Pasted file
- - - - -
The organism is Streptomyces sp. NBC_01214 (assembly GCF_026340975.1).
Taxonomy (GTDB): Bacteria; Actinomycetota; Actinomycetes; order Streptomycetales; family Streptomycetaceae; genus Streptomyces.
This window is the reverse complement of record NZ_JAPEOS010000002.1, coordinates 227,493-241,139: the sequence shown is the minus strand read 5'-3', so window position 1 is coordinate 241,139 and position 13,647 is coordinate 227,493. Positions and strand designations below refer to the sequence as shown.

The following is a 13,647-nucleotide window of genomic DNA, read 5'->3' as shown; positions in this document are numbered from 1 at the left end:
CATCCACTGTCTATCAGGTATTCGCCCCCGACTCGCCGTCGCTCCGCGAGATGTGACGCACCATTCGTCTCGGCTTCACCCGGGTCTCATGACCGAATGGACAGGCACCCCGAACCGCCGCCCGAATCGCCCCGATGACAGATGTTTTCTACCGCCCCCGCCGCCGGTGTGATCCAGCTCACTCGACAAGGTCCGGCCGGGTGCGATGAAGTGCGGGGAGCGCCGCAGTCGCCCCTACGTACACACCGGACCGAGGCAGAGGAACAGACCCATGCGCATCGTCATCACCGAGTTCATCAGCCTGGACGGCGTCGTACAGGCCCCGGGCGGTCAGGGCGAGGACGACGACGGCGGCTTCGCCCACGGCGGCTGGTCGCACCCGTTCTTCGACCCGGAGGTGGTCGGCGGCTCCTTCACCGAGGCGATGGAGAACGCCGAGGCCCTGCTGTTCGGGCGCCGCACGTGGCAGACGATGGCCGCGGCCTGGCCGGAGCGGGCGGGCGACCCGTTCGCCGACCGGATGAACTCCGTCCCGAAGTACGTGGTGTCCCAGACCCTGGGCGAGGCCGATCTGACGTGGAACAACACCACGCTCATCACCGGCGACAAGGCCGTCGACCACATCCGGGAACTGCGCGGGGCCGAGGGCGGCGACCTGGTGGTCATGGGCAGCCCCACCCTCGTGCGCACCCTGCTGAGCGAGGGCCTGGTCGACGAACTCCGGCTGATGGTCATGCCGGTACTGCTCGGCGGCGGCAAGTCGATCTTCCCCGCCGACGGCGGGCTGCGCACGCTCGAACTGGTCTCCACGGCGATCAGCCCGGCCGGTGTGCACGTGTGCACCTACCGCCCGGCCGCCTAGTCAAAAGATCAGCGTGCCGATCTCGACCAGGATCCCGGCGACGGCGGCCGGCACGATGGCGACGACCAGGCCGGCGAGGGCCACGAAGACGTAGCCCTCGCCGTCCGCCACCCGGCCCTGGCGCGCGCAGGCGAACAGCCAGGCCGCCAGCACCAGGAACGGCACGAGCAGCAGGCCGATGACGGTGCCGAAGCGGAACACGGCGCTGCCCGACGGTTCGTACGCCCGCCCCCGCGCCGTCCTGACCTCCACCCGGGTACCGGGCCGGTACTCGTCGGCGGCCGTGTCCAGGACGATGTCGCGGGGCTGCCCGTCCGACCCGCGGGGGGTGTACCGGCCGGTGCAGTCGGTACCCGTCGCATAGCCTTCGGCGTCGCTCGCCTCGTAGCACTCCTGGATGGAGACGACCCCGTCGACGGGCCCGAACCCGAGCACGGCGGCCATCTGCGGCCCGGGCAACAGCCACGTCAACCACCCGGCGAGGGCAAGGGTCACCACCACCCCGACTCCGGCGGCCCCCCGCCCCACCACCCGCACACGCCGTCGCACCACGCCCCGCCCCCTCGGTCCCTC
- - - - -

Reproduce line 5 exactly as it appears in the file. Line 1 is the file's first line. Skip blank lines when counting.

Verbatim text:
CATCCACTGTCTATCAGGTATTCGCCCCCGACTCGCCGTCGCTCCGCGAGATGTGACGCACCATTCGTCTCGGCTTCACCCGGGTCTCATGACCGAATGGACAGGCACCCCGAACCGCCGCCCGAATCGCCCCGATGACAGATGTTTTCTACCGCCCCCGCCGCCGGTGTGATCCAGCTCACTCGACAAGGTCCGGCCGGGTGCGATGAAGTGCGGGGAGCGCCGCAGTCGCCCCTACGTACACACCGGACCGAGGCAGAGGAACAGACCCATGCGCATCGTCATCACCGAGTTCATCAGCCTGGACGGCGTCGTACAGGCCCCGGGCGGTCAGGGCGAGGACGACGACGGCGGCTTCGCCCACGGCGGCTGGTCGCACCCGTTCTTCGACCCGGAGGTGGTCGGCGGCTCCTTCACCGAGGCGATGGAGAACGCCGAGGCCCTGCTGTTCGGGCGCCGCACGTGGCAGACGATGGCCGCGGCCTGGCCGGAGCGGGCGGGCGACCCGTTCGCCGACCGGATGAACTCCGTCCCGAAGTACGTGGTGTCCCAGACCCTGGGCGAGGCCGATCTGACGTGGAACAACACCACGCTCATCACCGGCGACAAGGCCGTCGACCACATCCGGGAACTGCGCGGGGCCGAGGGCGGCGACCTGGTGGTCATGGGCAGCCCCACCCTCGTGCGCACCCTGCTGAGCGAGGGCCTGGTCGACGAACTCCGGCTGATGGTCATGCCGGTACTGCTCGGCGGCGGCAAGTCGATCTTCCCCGCCGACGGCGGGCTGCGCACGCTCGAACTGGTCTCCACGGCGATCAGCCCGGCCGGTGTGCACGTGTGCACCTACCGCCCGGCCGCCTAGTCAAAAGATCAGCGTGCCGATCTCGACCAGGATCCCGGCGACGGCGGCCGGCACGATGGCGACGACCAGGCCGGCGAGGGCCACGAAGACGTAGCCCTCGCCGTCCGCCACCCGGCCCTGGCGCGCGCAGGCGAACAGCCAGGCCGCCAGCACCAGGAACGGCACGAGCAGCAGGCCGATGACGGTGCCGAAGCGGAACACGGCGCTGCCCGACGGTTCGTACGCCCGCCCCCGCGCCGTCCTGACCTCCACCCGGGTACCGGGCCGGTACTCGTCGGCGGCCGTGTCCAGGACGATGTCGCGGGGCTGCCCGTCCGACCCGCGGGGGGTGTACCGGCCGGTGCAGTCGGTACCCGTCGCATAGCCTTCGGCGTCGCTCGCCTCGTAGCACTCCTGGATGGAGACGACCCCGTCGACGGGCCCGAACCCGAGCACGGCGGCCATCTGCGGCCCGGGCAACAGCCACGTCAACCACCCGGCGAGGGCAAGGGTCACCACCACCCCGACTCCGGCGGCCCCCCGCCCCACCACCCGCACACGCCGTCGCACCACGCCCCGCCCCCTCGGTCCCTC